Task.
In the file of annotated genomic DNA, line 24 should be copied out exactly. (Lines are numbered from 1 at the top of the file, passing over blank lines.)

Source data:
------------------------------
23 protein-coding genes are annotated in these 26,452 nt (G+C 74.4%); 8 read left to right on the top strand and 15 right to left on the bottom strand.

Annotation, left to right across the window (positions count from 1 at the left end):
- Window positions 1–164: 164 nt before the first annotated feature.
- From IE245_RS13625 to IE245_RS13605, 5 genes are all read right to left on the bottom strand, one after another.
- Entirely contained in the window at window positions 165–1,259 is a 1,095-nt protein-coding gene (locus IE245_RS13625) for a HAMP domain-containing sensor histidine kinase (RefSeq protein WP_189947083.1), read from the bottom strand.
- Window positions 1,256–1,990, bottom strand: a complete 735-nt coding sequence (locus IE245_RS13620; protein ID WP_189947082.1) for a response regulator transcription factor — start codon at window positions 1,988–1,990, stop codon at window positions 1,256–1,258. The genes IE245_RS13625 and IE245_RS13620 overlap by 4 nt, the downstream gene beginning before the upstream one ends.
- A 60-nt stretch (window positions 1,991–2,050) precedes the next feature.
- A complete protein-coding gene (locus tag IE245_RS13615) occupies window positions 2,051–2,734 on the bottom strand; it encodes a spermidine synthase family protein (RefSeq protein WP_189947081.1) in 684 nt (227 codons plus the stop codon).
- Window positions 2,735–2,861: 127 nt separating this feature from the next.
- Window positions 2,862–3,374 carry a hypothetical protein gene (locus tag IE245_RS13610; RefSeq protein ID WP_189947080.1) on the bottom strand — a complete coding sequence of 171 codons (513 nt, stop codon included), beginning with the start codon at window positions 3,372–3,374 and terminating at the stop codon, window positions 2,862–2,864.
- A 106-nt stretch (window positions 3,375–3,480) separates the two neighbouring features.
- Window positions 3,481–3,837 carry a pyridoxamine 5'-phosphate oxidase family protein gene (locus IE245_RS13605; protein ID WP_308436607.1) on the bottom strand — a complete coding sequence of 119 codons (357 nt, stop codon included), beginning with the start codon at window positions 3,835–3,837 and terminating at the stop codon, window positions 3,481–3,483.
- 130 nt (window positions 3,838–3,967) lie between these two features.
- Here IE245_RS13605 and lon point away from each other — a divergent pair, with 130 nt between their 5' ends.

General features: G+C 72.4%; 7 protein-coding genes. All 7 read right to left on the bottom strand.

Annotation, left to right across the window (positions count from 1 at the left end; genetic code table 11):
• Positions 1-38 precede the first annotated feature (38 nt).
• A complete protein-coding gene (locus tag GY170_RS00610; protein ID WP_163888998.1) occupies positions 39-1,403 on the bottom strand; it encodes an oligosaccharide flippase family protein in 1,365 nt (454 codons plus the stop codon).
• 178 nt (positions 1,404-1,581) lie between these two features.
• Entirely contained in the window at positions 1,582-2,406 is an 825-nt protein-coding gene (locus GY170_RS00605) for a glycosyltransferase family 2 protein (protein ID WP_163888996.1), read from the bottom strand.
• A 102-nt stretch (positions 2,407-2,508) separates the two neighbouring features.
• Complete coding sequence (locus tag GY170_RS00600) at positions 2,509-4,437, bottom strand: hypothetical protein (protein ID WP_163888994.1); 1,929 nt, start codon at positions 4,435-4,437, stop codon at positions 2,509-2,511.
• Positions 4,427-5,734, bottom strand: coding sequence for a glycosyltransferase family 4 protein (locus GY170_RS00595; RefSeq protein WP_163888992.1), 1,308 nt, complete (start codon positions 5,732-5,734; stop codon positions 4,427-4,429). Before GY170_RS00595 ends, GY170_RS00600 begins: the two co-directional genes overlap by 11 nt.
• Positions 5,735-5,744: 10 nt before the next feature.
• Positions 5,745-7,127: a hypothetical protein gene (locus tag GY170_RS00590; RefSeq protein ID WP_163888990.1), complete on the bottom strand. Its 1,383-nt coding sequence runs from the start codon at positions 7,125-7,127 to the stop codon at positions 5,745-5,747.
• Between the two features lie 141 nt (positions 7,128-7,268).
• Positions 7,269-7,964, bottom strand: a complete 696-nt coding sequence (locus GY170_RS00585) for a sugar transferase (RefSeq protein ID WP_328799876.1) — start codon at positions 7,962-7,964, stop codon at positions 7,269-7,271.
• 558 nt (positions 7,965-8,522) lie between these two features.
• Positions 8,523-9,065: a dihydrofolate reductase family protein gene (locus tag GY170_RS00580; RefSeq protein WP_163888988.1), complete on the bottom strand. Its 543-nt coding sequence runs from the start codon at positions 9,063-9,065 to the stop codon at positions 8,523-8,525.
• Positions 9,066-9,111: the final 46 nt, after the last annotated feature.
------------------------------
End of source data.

• Positions 5,735-5,744: 10 nt before the next feature.